View Full Version : Orange County "Chosin Few" Chapter holds annual luncheon to remember the fallen

10-21-05, 05:51 AM
Orange County "Chosin Few" Chapter holds annual luncheon to remember the fallen
MCB Camp Pendleton
Story by Cpl. Tom Sloan

MARINE CORPS BASE CAMP PENDLETON, Calif. (Oct. 20, 2005) -- Frank Torres and Howard Mason are among the few Marines who survived fighting at the Chosin Reservoir during the Korean War in the early 1950s.

Many of the their fellow brothers-in-arms, however, weren’t as fortunate. Their death made them heroes in the eyes of their comrades.

Korean War veterans Torres and Mason are members of the Colonel William E. Barber Chosin Few Chapter of Orange County, a brotherhood dedicated to paying honoring the men who fought and fell on the “Frozen Chosin” battlefield along with honoring those who survived.

The Chosin Few was established in Boston in 1985 by a small group of Korean War veterans wanting to bring about awareness of the men who fought in the war. The Chosin Few has since grown and today boasts more than 3,000 members strong with 50 chapters nationwide.

“We render honors to those men we call heroes,” said Torres. “They’re the men who died and allowed us to return home.”

“The Chosin Few recognizes the Marines who were involved in the Chosin Campaign,” Mason explained. “Whether on the ground, around or above it.”

Members of the Colonel William E. Barber Chapter routinely get together and perform various functions throughout the state and country. The chapter held its annual Inchon Landing Commemorative Luncheon at Sharkey’s Hotel on Del Mar Beach here Sept. 17.

More than 200 members traveled from northern and southern California and Arizona to take part in the event that began with a barbecue and picnic on the beach the day before.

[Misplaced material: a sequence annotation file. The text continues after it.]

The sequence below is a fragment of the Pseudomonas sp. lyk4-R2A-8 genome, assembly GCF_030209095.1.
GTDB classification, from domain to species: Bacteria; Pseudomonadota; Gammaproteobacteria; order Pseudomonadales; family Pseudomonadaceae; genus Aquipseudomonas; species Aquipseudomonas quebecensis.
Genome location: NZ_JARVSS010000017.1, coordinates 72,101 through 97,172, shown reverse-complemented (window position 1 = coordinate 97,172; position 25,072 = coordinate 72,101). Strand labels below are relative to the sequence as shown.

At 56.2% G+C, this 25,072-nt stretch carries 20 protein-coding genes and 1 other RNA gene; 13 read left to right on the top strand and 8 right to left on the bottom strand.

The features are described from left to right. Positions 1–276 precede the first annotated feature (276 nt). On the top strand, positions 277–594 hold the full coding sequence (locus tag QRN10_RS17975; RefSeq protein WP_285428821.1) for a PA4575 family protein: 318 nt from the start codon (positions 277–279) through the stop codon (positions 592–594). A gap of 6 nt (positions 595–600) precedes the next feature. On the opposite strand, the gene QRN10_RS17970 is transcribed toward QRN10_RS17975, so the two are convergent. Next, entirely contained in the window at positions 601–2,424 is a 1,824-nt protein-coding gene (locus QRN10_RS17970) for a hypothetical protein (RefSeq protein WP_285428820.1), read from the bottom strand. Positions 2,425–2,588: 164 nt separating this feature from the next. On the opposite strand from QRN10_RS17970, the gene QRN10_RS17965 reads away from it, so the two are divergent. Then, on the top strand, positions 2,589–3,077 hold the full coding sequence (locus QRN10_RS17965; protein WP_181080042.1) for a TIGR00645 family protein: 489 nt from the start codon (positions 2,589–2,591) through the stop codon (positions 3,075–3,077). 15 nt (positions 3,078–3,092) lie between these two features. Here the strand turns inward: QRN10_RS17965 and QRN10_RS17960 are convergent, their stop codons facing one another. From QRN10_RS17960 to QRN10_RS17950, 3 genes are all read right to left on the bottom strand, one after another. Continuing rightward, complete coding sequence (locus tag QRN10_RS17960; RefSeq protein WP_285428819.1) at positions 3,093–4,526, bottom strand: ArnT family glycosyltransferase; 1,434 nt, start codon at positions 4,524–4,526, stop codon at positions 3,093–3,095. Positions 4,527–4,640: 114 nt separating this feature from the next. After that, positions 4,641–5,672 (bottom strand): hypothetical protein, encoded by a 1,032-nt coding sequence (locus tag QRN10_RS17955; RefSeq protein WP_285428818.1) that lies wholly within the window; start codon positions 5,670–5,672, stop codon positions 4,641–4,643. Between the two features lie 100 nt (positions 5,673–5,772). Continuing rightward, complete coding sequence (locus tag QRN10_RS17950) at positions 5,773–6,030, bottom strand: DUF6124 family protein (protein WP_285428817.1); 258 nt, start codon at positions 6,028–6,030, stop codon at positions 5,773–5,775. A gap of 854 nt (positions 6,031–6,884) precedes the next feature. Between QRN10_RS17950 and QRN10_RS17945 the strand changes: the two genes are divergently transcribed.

“The luncheon commemorates (the Marines’) landing on Inchon,” Mason said.

Veterans dined and talked about old times during the two-day event. These types of gatherings that are made possible through the Chosin Few, according to Torres, are important for veterans.

“The camaraderie with our friends and fellow Marines is good,” said Torres, who’s a retired gunnery sergeant. “Sharing our stories helps alleviate the PTSD (post traumatic stress disorder) some of us have.”

Torres went more than three decades unable to talk about what he’d been through as a rifleman and squad leader with Company A, 1st Battalion, 5th Marine Regiment, 1st Marine Division, during the Chosin Campaign.
Scores of then-corporal Torres’ fellow Marines died fighting at the bitter cold Chosin where frostbite was responsible for as many casualties as the enemy Chinese soldiers.

“It took me years before I could share my experiences,” said the resident of Santa Ana. “It was in the Chosin Few that I was able to (open up).”

Mason, a private first class at the time, was a communication Marine with Weapons Company, 1st Battalion, 7th Marine Regiment. Shortly into the campaign he was made the runner for his platoon commander after the runner before him was killed in action.

Mason and Torres said they, like most Korean War veterans, vividly remember the harsh, below-freezing temperatures. It was as much a fight to stay warm and fed as it was with the enemy, they said.

“We didn’t have appropriate cold weather clothing like the Marines of today,” explained Mason, who’s retired from the L.A. Fire Department and Lomita resident. “We layered our clothes the best we could to stay warm, but the temperature was below 30 degrees.”

Mason said everything was effect by the cold; them, the enemy, and even their rations to the point of not being edible.

“We couldn’t eat because the food was frozen solid,” he recalled. “We resorted to eating dried biscuits and wafers of cocoa powder.”

“If you were lucky enough to be by a truck,” recalled Torres, “you could put your can of soup up on the hood and let the engine thaw it out. It would be thawed enough to where you could stick a tree branch in the can, dig out the beans or whatever and eat it like a popsicle while you patrolled down the road. On the plus side, though, gunshot wounds would freeze up and heal.”

Torres said their enemy suffered from the cold, too.

“We’d be walking and come up on some Chinese that had frozen to death.”

Torres and Mason are thankful they made it out alive and have the Chosin Few organization, which serves as a humbling reminder of how fortunate they are and the grave price so many of their fellow Marines paid.

Mason has a Greek motto he ends his letters with that he believes sums up what it means to be a Marine and a survivor of the Korean War.

“SAEPE EXERTUS, SEMPER FIDELIS, FRA-TER INFINITUS, United States Marine Corps,” he said proudly, “Which means: ‘Often tested, Always Faithful, Brothers Forever, United States Marine Corps.”